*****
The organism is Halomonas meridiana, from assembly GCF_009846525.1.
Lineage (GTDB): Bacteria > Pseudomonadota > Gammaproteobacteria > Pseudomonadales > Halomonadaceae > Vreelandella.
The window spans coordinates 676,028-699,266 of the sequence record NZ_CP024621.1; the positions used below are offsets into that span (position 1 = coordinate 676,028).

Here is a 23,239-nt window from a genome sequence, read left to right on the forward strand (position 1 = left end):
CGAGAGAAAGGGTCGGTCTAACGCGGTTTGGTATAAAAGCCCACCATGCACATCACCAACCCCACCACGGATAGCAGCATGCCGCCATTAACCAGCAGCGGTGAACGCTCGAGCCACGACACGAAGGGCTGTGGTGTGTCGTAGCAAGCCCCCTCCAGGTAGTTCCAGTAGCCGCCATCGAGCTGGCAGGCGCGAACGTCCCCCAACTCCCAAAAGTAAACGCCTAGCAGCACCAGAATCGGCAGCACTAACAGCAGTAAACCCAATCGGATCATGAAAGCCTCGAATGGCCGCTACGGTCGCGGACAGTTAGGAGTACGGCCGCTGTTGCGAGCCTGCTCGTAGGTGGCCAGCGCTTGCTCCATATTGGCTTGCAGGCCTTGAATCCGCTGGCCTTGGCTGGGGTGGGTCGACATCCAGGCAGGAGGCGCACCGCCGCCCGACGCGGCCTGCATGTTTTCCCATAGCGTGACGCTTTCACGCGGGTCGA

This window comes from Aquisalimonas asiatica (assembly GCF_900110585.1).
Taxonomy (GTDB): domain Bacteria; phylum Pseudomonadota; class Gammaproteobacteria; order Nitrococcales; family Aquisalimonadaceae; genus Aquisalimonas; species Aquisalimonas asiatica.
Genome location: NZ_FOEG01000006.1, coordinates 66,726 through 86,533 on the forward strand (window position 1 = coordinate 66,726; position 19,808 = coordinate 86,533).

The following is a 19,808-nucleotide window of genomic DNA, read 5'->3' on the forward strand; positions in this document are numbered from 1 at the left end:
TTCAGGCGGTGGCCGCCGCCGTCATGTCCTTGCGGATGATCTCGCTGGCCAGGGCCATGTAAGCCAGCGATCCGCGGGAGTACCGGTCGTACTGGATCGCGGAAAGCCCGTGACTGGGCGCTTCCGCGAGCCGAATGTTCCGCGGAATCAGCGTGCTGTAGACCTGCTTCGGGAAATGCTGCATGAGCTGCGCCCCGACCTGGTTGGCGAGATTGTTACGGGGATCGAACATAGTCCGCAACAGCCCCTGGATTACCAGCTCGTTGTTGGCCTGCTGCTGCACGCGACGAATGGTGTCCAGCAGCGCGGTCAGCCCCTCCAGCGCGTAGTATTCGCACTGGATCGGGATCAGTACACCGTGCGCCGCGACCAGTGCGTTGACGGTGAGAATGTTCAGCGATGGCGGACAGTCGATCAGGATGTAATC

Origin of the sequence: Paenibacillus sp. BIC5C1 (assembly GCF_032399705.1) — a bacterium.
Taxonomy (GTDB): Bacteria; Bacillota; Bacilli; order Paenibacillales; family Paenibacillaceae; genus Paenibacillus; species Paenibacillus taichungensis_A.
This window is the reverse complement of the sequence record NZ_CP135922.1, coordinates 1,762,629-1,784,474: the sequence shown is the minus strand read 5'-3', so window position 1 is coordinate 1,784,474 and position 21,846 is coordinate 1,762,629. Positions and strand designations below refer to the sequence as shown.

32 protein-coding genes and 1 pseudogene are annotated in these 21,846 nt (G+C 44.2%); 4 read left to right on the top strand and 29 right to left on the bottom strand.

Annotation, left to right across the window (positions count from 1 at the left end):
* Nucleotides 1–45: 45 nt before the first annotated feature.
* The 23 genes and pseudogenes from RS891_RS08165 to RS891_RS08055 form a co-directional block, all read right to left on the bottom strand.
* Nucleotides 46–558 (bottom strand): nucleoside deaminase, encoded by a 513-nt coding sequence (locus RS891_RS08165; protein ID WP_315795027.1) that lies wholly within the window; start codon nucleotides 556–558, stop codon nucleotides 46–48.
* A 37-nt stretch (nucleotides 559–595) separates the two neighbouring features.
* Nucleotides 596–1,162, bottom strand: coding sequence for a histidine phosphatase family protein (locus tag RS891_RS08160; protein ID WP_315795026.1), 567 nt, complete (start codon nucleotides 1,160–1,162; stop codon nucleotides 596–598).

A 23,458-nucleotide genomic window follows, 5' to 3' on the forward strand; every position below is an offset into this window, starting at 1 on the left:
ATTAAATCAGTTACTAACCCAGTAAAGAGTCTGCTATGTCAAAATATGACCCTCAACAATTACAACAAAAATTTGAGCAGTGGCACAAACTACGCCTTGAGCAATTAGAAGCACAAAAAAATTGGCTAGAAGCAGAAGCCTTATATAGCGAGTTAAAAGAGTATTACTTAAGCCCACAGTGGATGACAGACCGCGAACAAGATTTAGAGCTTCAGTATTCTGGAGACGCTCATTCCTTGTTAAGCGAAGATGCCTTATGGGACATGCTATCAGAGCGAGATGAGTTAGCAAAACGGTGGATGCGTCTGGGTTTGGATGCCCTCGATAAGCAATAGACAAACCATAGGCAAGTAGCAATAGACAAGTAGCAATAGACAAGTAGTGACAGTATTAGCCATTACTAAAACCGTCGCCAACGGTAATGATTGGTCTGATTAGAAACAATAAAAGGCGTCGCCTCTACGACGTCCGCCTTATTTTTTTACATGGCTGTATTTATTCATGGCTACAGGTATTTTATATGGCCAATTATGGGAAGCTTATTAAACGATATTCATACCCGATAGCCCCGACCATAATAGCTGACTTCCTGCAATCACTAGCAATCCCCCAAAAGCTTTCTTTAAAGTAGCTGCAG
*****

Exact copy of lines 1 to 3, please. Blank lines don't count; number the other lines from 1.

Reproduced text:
The organism is Halomonas meridiana, from assembly GCF_009846525.1.
Lineage (GTDB): Bacteria > Pseudomonadota > Gammaproteobacteria > Pseudomonadales > Halomonadaceae > Vreelandella.
The window spans coordinates 676,028-699,266 of the sequence record NZ_CP024621.1; the positions used below are offsets into that span (position 1 = coordinate 676,028).